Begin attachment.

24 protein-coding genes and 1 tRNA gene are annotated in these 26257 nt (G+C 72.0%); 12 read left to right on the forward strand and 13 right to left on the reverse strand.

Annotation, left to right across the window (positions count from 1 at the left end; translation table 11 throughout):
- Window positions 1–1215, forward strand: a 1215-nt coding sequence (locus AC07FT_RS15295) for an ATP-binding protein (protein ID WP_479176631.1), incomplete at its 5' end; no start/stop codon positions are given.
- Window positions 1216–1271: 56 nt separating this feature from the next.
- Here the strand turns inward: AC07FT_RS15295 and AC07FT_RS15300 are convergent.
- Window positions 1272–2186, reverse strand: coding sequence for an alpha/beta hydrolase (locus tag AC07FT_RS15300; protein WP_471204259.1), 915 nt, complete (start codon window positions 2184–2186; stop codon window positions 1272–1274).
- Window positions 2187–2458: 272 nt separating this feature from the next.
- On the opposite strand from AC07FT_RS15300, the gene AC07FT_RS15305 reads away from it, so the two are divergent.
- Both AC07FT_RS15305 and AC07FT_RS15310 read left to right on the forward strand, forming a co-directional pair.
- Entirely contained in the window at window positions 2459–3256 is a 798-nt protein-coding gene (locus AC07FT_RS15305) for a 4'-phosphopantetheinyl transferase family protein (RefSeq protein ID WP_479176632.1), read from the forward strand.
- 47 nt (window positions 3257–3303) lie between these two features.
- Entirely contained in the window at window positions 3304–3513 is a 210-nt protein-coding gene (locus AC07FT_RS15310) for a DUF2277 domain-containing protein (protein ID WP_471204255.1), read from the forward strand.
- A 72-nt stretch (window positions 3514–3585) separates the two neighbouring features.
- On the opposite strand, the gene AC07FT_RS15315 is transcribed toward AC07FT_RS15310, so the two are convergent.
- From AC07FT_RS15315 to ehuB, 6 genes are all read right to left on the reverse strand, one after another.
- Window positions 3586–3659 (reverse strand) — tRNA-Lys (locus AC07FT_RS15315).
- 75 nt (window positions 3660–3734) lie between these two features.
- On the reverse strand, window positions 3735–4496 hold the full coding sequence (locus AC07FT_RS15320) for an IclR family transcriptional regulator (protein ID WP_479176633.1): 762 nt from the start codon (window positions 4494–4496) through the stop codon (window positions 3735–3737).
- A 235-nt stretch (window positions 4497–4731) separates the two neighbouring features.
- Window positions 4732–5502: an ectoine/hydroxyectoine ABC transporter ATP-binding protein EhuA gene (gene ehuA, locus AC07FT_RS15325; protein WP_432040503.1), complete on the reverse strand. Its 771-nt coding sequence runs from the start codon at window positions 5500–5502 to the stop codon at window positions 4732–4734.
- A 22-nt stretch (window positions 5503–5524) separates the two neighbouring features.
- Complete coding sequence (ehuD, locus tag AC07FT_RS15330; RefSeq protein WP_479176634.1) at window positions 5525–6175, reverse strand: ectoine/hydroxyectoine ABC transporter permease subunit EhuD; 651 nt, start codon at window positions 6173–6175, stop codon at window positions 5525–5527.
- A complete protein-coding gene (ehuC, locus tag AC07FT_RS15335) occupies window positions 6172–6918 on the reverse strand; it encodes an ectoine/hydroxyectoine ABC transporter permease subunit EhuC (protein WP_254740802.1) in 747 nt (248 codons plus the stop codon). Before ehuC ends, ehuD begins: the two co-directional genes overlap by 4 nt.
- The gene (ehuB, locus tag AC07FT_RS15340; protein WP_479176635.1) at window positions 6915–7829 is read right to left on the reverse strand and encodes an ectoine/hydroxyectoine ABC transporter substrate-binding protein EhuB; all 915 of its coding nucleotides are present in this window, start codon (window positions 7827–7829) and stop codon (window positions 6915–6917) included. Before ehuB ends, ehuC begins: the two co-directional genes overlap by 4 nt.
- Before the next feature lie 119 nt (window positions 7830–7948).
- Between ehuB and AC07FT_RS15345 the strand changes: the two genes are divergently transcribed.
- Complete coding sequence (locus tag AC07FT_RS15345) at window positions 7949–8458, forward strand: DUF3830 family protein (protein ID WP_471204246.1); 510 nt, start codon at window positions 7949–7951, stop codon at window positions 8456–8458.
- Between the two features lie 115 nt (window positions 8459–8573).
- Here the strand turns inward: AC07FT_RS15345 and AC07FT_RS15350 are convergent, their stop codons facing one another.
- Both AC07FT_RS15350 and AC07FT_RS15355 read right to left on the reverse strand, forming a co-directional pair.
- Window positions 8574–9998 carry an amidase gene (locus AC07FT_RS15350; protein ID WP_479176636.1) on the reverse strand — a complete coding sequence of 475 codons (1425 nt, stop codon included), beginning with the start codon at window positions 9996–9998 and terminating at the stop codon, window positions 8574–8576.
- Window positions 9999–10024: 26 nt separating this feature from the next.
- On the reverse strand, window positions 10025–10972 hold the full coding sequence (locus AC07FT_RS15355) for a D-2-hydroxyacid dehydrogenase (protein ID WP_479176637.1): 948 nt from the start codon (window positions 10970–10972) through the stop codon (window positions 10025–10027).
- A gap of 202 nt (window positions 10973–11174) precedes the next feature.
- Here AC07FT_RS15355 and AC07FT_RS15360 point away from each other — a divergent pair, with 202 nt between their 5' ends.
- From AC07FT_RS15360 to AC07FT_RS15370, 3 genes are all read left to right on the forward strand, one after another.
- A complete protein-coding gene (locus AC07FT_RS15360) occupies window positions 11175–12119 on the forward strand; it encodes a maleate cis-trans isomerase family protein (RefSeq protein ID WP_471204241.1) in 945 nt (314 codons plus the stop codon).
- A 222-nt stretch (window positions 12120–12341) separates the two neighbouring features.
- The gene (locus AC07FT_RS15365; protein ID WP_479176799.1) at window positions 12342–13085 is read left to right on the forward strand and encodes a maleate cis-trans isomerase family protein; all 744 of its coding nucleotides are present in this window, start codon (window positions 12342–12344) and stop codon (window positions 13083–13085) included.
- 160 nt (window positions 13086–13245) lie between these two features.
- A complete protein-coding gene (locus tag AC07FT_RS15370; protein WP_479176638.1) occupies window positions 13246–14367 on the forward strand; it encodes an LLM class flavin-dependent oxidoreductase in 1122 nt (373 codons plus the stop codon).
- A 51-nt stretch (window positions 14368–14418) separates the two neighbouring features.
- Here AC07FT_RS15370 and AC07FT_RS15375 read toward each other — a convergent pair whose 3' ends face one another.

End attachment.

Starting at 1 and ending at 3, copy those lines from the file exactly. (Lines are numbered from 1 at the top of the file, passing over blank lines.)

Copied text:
24 protein-coding genes and 1 tRNA gene are annotated in these 26257 nt (G+C 72.0%); 12 read left to right on the forward strand and 13 right to left on the reverse strand.

Annotation, left to right across the window (positions count from 1 at the left end; translation table 11 throughout):
- Window positions 1–1215, forward strand: a 1215-nt coding sequence (locus AC07FT_RS15295) for an ATP-binding protein (protein ID WP_479176631.1), incomplete at its 5' end; no start/stop codon positions are given.